Griffin, whose Little Rock restaurant has barred smoking since it opened two years ago, permits smoking in another Cotham's he owns in the town of Scott. Still, he predicted that many owners of small restaurants would welcome an across-the-board ban on smoking because they wouldn't have to compete with restaurants whose larger facilities might permit them to segregate smokers under existing legal exemptions.
The growth of no-smoking ordinances is provoking resistance in some locales. In Montrose, Colo., opponents of a smoking ban that recently was approved by voters have organized a petition drive to repeal the measure this fall.
Foes of the Montrose Clean Indoor Air Act said they hope residents will act to rescind the ordinance, which was passed by a 2,004-1,705 vote in April. Montrose voters had turned down smoking-prohibition measures twice before.
The new Montrose ordinance will prohibit smoking in any public place except for private clubs and taverns in the rural town of 13,500 people in western Colorado. The ban applies to all restaurants except for a separate, enclosed and specially ventilated area for smokers. Violations will draw fines of $300.
The organizers of the repeal movement, including Republicans and Democrats, need about 470 signatures to place the issue on the November ballot. The Montrose City Council was considering an amendment to the law that would allow judges the discretion to lower the $300 fine and to address public events at private clubs. But council members are barred from taking any action until the ordinance has been in effect for six months.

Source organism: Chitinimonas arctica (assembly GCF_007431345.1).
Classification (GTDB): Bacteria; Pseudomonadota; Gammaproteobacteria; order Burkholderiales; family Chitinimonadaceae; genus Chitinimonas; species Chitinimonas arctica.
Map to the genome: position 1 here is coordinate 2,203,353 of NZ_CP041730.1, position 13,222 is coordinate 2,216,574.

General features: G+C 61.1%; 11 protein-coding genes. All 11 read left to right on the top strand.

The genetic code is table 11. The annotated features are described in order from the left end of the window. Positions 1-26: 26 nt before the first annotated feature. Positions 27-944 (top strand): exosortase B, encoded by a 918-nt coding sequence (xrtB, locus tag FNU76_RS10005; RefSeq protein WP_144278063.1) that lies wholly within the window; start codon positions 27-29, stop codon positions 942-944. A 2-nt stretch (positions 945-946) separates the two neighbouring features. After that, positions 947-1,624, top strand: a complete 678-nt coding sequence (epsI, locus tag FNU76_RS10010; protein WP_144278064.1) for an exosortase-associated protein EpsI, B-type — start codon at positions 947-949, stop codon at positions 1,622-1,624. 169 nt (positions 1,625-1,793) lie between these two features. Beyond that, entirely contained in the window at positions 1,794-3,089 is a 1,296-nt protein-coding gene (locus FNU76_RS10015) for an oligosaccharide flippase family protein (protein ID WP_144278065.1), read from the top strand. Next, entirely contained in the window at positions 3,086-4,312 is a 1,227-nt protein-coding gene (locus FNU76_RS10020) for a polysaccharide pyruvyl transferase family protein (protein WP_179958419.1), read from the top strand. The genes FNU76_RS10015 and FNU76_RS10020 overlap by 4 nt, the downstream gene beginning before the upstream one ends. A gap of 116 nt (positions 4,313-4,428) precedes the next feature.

Despite the fight-back spirit of smoking proponents in Montrose, reports of yet another smoking ban in Massachusetts offered more evidence of the rising tide of such measures. Late last month the tiny town of Whately, Mass., became the latest of some 150 cities in that state to restrict public smoking. The Whately ban provided a microcosm of the divergent viewpoints surrounding the controversy, particularly since the town's landmark Fillin' Station diner on Interstate 91 attracts plenty of smokers from among its sizable clientele of long-haul truckers.
While several drivers quoted in an Associated Press report vowed to stop patronizing the Fillin' Station, other customers said they knew people who don't come to the popular eatery only because of its reputation for being smoky. Waitress Jacqueline LeDoyt, who posted her own no-smoking sign to alert Fillin' Station customers to the Whately ban, blamed cigarette smoke for her chronic headaches. "I've been here 20 years breathing in this stuff," she told the AP.
But LeDoyt's boss, Fillin' Station manager Fredric Brown, expressed the fears of many restaurateurs who confront the possibility of legal restraints on their clientele. "A lot of our customers come here because it's one of the last places in the area where you can smoke," he was quoted as saying. "If they stop coming, we're going to be losing money."